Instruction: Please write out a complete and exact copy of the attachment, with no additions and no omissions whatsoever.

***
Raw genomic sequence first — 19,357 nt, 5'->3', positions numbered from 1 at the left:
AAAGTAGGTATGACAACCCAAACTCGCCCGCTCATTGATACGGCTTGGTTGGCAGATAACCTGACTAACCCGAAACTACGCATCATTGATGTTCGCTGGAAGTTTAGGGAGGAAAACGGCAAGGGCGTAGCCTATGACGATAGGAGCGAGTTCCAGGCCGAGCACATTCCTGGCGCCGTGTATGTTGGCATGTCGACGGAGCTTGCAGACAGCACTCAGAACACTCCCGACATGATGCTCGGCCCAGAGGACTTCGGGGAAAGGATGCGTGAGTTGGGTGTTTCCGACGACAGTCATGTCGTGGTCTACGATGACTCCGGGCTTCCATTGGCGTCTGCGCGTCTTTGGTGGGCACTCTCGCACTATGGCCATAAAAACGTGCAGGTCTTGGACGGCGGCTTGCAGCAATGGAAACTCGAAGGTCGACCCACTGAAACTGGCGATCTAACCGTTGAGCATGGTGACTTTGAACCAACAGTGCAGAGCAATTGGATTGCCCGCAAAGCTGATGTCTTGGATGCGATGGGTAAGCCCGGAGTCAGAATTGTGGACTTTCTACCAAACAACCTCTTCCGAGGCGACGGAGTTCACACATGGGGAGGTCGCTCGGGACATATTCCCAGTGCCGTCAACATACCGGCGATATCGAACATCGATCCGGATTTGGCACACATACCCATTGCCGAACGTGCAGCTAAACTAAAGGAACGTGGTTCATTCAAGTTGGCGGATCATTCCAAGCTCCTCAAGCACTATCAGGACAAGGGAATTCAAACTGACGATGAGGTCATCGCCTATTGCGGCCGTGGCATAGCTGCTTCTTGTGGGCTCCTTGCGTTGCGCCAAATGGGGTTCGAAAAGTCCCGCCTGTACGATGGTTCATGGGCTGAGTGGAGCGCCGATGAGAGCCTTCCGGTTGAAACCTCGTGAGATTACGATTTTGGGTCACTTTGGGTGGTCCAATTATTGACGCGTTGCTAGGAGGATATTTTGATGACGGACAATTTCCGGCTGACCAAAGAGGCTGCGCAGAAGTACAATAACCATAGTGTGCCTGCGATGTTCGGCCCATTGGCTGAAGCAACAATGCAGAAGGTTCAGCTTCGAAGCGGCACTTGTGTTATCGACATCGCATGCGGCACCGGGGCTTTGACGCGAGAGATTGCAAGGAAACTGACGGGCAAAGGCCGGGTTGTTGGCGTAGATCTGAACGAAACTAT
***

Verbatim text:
Raw genomic sequence first — 19,357 nt, 5'->3', positions numbered from 1 at the left:
AAAGTAGGTATGACAACCCAAACTCGCCCGCTCATTGATACGGCTTGGTTGGCAGATAACCTGACTAACCCGAAACTACGCATCATTGATGTTCGCTGGAAGTTTAGGGAGGAAAACGGCAAGGGCGTAGCCTATGACGATAGGAGCGAGTTCCAGGCCGAGCACATTCCTGGCGCCGTGTATGTTGGCATGTCGACGGAGCTTGCAGACAGCACTCAGAACACTCCCGACATGATGCTCGGCCCAGAGGACTTCGGGGAAAGGATGCGTGAGTTGGGTGTTTCCGACGACAGTCATGTCGTGGTCTACGATGACTCCGGGCTTCCATTGGCGTCTGCGCGTCTTTGGTGGGCACTCTCGCACTATGGCCATAAAAACGTGCAGGTCTTGGACGGCGGCTTGCAGCAATGGAAACTCGAAGGTCGACCCACTGAAACTGGCGATCTAACCGTTGAGCATGGTGACTTTGAACCAACAGTGCAGAGCAATTGGATTGCCCGCAAAGCTGATGTCTTGGATGCGATGGGTAAGCCCGGAGTCAGAATTGTGGACTTTCTACCAAACAACCTCTTCCGAGGCGACGGAGTTCACACATGGGGAGGTCGCTCGGGACATATTCCCAGTGCCGTCAACATACCGGCGATATCGAACATCGATCCGGATTTGGCACACATACCCATTGCCGAACGTGCAGCTAAACTAAAGGAACGTGGTTCATTCAAGTTGGCGGATCATTCCAAGCTCCTCAAGCACTATCAGGACAAGGGAATTCAAACTGACGATGAGGTCATCGCCTATTGCGGCCGTGGCATAGCTGCTTCTTGTGGGCTCCTTGCGTTGCGCCAAATGGGGTTCGAAAAGTCCCGCCTGTACGATGGTTCATGGGCTGAGTGGAGCGCCGATGAGAGCCTTCCGGTTGAAACCTCGTGAGATTACGATTTTGGGTCACTTTGGGTGGTCCAATTATTGACGCGTTGCTAGGAGGATATTTTGATGACGGACAATTTCCGGCTGACCAAAGAGGCTGCGCAGAAGTACAATAACCATAGTGTGCCTGCGATGTTCGGCCCATTGGCTGAAGCAACAATGCAGAAGGTTCAGCTTCGAAGCGGCACTTGTGTTATCGACATCGCATGCGGCACCGGGGCTTTGACGCGAGAGATTGCAAGGAAACTGACGGGCAAAGGCCGGGTTGTTGGCGTAGATCTGAACGAAACTAT